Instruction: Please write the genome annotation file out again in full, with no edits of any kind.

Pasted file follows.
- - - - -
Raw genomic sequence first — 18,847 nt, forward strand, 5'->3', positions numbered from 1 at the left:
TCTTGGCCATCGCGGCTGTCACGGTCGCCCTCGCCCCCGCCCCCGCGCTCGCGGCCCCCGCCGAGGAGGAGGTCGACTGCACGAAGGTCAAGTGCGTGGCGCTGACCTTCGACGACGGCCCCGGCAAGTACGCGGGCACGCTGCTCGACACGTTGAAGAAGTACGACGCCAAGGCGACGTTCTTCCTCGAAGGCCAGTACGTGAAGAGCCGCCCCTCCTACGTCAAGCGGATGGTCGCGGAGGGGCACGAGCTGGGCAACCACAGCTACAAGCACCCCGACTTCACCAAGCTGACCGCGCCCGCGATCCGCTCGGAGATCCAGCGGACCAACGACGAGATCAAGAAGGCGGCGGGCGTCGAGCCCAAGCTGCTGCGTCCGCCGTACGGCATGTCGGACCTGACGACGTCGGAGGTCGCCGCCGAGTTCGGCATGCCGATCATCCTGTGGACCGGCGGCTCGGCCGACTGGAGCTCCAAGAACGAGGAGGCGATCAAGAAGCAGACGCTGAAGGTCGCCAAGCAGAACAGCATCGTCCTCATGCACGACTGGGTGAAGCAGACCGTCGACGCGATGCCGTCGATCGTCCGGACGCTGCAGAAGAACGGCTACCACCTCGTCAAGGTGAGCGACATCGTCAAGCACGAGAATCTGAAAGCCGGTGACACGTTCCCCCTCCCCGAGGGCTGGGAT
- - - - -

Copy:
Raw genomic sequence first — 18,847 nt, forward strand, 5'->3', positions numbered from 1 at the left:
TCTTGGCCATCGCGGCTGTCACGGTCGCCCTCGCCCCCGCCCCCGCGCTCGCGGCCCCCGCCGAGGAGGAGGTCGACTGCACGAAGGTCAAGTGCGTGGCGCTGACCTTCGACGACGGCCCCGGCAAGTACGCGGGCACGCTGCTCGACACGTTGAAGAAGTACGACGCCAAGGCGACGTTCTTCCTCGAAGGCCAGTACGTGAAGAGCCGCCCCTCCTACGTCAAGCGGATGGTCGCGGAGGGGCACGAGCTGGGCAACCACAGCTACAAGCACCCCGACTTCACCAAGCTGACCGCGCCCGCGATCCGCTCGGAGATCCAGCGGACCAACGACGAGATCAAGAAGGCGGCGGGCGTCGAGCCCAAGCTGCTGCGTCCGCCGTACGGCATGTCGGACCTGACGACGTCGGAGGTCGCCGCCGAGTTCGGCATGCCGATCATCCTGTGGACCGGCGGCTCGGCCGACTGGAGCTCCAAGAACGAGGAGGCGATCAAGAAGCAGACGCTGAAGGTCGCCAAGCAGAACAGCATCGTCCTCATGCACGACTGGGTGAAGCAGACCGTCGACGCGATGCCGTCGATCGTCCGGACGCTGCAGAAGAACGGCTACCACCTCGTCAAGGTGAGCGACATCGTCAAGCACGAGAATCTGAAAGCCGGTGACACGTTCCCCCTCCCCGAGGGCTGGGAT